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Two Senate Democrats have come out against granting retired Gen. Lloyd Austin a waiver to serve as secretary of defense in the Biden administration, according to a report.
A defense secretary by law must be retired from active military service for at least seven years before taking over the civilian role at the Pentagon, unless Congress grants a waiver.
Austin retired in 2016.
“I have the deepest respect and administration for General Austin and this nomination, and this nomination is exciting and historic. But I believe that a waiver of the seven-year rule would contravene the basic principle that there should be civilian control over a nonpolitical military,” Sen. Richard Blumenthal (D-Conn.) said Tuesday, The Hill reported.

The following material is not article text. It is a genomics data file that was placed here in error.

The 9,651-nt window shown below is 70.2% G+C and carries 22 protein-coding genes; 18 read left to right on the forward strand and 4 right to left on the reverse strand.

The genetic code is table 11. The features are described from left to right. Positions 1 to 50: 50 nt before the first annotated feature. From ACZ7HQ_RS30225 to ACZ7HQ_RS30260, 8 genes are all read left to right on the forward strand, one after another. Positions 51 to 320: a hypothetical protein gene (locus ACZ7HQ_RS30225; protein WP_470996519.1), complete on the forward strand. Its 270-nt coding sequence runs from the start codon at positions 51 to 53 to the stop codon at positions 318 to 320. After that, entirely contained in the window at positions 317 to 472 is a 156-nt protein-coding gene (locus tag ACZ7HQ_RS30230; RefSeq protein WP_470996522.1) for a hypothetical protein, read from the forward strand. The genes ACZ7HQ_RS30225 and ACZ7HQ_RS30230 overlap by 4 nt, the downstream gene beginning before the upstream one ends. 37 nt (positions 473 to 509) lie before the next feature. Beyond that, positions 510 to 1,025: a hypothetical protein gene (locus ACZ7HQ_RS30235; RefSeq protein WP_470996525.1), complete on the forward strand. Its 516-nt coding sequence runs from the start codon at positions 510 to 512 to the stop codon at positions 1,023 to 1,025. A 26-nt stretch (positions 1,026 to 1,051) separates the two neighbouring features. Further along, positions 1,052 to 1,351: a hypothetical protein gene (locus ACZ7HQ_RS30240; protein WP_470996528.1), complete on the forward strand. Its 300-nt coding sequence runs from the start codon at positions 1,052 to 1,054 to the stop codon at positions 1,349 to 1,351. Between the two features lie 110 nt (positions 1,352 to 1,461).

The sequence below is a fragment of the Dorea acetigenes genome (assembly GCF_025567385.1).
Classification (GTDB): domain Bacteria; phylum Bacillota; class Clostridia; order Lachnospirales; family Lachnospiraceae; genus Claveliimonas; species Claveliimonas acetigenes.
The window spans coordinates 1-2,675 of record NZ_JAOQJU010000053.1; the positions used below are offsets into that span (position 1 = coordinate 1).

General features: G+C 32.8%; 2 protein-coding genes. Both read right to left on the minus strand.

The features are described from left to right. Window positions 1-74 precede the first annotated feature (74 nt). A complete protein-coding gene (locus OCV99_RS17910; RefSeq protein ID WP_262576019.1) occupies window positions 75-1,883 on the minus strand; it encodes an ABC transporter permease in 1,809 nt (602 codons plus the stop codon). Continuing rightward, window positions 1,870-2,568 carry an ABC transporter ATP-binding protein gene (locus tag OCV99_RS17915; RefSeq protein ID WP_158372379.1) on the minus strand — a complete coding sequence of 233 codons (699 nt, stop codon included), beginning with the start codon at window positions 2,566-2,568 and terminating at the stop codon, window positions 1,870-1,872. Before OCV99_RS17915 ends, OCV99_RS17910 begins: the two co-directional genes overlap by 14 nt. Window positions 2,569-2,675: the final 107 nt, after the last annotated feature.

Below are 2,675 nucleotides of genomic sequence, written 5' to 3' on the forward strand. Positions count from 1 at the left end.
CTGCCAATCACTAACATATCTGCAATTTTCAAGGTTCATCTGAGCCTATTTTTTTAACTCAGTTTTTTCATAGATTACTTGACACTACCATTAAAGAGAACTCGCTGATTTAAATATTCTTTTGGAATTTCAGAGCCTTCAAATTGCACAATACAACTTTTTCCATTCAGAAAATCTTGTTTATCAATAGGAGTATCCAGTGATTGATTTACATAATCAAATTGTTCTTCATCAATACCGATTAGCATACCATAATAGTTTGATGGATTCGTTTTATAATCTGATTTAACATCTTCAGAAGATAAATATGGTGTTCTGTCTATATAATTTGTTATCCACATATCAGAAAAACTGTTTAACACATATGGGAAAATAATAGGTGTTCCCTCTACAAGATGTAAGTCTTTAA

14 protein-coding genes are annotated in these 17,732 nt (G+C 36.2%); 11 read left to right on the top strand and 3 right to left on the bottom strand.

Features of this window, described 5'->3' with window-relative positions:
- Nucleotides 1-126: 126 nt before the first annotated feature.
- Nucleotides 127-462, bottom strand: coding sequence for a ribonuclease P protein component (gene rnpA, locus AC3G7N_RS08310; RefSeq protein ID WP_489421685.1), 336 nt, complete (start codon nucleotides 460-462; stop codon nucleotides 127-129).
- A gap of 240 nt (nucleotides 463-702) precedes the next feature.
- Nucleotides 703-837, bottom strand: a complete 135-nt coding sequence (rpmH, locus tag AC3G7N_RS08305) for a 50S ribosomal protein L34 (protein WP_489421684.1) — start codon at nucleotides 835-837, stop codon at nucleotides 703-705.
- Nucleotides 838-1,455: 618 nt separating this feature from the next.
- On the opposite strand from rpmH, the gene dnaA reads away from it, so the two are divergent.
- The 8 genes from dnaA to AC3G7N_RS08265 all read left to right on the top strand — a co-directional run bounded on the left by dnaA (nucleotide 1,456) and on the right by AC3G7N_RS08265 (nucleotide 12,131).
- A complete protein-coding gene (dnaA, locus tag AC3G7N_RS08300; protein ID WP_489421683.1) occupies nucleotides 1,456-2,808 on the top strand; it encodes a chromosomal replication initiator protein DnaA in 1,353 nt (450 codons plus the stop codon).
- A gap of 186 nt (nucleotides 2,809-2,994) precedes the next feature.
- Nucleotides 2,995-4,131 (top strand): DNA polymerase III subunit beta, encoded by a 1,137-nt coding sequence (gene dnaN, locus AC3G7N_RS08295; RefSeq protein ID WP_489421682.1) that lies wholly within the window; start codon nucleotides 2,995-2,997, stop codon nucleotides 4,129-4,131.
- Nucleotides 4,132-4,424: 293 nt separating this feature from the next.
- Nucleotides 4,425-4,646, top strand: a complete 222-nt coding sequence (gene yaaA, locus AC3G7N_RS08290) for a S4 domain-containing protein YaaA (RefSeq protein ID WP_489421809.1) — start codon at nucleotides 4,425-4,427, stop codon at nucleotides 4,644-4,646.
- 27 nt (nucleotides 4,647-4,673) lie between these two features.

“That principle is essential to our democracy. That’s the reason for the statute which I think has to be applied, unfortunately, in this instance,” Blumenthal said, noting that he would not support the waiver.
Sen. Jon Tester of Montana also said Tuesday he was opposed to granting Austin a waiver.
“I didn’t for Mattis and I don’t think I will for him,” Tester said.
“I love Mattis, I thought Mattis was a great secretary. And I think this guy is going to be a great secretary of defense. I just think that we ought to look at the rules,” Tester said.
Blumenthal and Tester were among the 17 Democrats in the Senate who voted in 2017 against giving retired Gen. James Mattis a waiver to serve as defense secretary in the Trump administration.
Mattis went on to receive the waiver and was confirmed by the Senate.
Biden hasn’t formally announced Austin as his choice to lead the Pentagon but is expected to as soon as this week.
Austin, former commander of US Central Command, would be the first African American to serve as defense secretary.
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